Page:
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Re: Questions on GSoC 2019 Ideas

This exercise of estimating a good spot to gain performance with
parallelism at git seems more difficult than I thought, firstly. Also,
I'm not that familiar yet with git packing (neither with the sections
of it that could benefit from parallelism). So could anyone point me
some good references on this, where I could study and maybe come back
with more valuable suggestions?

On Tue, Mar 5, 2019 at 9:57 AM Duy Nguyen <pclouds@xxxxxxxxx> wrote:
> On Tue, Mar 5, 2019 at 11:51 AM Jeff King <peff@xxxxxxxx> wrote:
> > > processing power from multiple cores, but about _not_ blocking. I
> > > think one example use case here is parallel checkout. While one thread
> > > is blocked by pack access code for whatever reason, the others can
> > > still continue doing other stuff (e.g. write the checked out file to
> > > disk) or even access the pack again to check more things out.
> >

Hmm, you mean distributing the process of inflating, reconstructing
deltas and checking out files between the threads? (having each one
doing the process for a different file?)

> > I'm not sure if it would help much for packs, because they're organized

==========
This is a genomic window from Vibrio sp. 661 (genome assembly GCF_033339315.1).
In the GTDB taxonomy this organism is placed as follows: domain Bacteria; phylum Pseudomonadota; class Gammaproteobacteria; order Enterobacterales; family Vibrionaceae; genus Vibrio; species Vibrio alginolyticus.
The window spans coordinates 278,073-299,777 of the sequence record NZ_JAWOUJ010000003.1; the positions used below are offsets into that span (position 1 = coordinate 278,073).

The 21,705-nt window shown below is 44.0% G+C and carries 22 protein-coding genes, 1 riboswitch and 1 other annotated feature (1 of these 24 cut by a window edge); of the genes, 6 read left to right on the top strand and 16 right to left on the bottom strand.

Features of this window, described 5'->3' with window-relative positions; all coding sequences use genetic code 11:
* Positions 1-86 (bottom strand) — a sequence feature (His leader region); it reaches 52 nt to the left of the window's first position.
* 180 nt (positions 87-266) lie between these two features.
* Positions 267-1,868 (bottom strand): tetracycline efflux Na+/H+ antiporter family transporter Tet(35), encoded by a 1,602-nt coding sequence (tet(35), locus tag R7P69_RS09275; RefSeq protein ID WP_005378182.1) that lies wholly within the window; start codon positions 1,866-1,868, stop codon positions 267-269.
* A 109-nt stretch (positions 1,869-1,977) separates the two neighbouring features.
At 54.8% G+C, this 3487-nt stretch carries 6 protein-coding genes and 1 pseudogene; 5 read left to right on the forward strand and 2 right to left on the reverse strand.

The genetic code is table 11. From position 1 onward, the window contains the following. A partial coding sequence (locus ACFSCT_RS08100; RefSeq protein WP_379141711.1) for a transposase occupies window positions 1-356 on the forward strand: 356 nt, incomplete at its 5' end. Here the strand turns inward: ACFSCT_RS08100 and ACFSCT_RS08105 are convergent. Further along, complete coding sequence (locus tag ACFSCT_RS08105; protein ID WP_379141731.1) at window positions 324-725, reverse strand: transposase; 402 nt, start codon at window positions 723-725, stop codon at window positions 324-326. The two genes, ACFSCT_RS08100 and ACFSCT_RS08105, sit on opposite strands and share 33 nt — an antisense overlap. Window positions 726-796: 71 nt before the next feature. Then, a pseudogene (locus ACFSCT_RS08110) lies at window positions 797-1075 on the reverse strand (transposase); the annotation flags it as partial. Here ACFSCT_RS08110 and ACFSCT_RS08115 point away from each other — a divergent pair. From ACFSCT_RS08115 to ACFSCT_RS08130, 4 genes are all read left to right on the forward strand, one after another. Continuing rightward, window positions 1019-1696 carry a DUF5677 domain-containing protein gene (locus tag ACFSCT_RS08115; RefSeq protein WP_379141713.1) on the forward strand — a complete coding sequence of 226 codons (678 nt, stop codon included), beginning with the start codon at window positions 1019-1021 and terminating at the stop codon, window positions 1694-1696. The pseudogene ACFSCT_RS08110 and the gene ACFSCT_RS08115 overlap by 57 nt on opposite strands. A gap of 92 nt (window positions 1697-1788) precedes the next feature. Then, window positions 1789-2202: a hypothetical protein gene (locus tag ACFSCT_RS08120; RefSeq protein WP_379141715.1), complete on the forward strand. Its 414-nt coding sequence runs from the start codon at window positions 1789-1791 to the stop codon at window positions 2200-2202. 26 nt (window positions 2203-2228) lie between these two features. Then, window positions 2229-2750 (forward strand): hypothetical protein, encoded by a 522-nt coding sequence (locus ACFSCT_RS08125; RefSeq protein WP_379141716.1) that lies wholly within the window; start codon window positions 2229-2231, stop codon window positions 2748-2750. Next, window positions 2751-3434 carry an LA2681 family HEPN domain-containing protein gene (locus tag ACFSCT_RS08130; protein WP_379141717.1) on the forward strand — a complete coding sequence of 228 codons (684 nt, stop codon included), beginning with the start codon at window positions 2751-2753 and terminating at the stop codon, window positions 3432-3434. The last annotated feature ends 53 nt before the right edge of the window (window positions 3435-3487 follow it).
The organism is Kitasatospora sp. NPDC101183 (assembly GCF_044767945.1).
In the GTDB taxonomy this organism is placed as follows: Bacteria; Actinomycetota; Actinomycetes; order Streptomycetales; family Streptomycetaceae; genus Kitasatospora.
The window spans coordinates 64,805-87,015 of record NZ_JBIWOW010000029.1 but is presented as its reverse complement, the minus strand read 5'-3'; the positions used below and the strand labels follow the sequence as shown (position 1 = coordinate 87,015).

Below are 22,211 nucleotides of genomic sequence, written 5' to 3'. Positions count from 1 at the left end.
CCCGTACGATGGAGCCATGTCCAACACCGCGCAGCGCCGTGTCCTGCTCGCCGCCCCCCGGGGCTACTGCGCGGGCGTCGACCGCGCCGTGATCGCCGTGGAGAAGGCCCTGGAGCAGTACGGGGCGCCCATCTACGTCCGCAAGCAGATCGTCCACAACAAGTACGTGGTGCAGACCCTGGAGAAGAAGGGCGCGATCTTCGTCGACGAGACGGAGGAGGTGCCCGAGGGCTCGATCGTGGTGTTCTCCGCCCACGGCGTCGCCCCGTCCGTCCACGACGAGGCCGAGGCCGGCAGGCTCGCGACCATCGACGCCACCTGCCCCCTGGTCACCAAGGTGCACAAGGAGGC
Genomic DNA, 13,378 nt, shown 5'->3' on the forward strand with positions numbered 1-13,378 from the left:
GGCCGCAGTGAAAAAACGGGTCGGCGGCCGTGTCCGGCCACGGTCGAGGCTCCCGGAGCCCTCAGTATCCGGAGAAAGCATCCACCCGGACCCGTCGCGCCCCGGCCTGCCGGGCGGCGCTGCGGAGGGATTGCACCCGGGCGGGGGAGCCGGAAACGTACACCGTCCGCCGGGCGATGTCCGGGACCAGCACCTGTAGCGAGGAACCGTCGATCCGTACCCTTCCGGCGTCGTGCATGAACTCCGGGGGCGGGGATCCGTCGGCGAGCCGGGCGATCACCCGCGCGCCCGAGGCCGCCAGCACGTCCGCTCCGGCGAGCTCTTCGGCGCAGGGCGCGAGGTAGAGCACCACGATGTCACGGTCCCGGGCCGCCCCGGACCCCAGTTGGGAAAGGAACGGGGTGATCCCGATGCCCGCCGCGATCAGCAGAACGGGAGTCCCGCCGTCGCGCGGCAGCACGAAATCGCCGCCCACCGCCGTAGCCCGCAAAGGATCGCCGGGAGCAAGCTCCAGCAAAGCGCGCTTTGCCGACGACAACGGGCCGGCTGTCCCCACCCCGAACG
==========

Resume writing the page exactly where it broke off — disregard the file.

> > to have pretty good cold-cache read-ahead behavior. But who knows until
> > we measure it.
> >
> > I do suspect that inflating (and delta reconstruction) done in parallel
> > could be a win for git-grep, especially if you have a really simple
> > regex that is quick to search.
> Maybe git-blame too. But this is based purely on me watching CPU
> utilization of one command with hot cache. For git-blame though, diff
> code as to be thread safe too but that's another story.

I don't know if this relates to parallelizing pack access, but I
thought that sharing this with you all could perhaps bring some new
insights (maybe even on parallelizing some other git section): I asked
my friends who contribute to the Linux Kernel what git commands seems
to take longer during their kernel work, and the answers were:
- git log and git status, sometimes
- using pager's search at git log
- checking out to an old commit
- git log --oneline --decorate --graph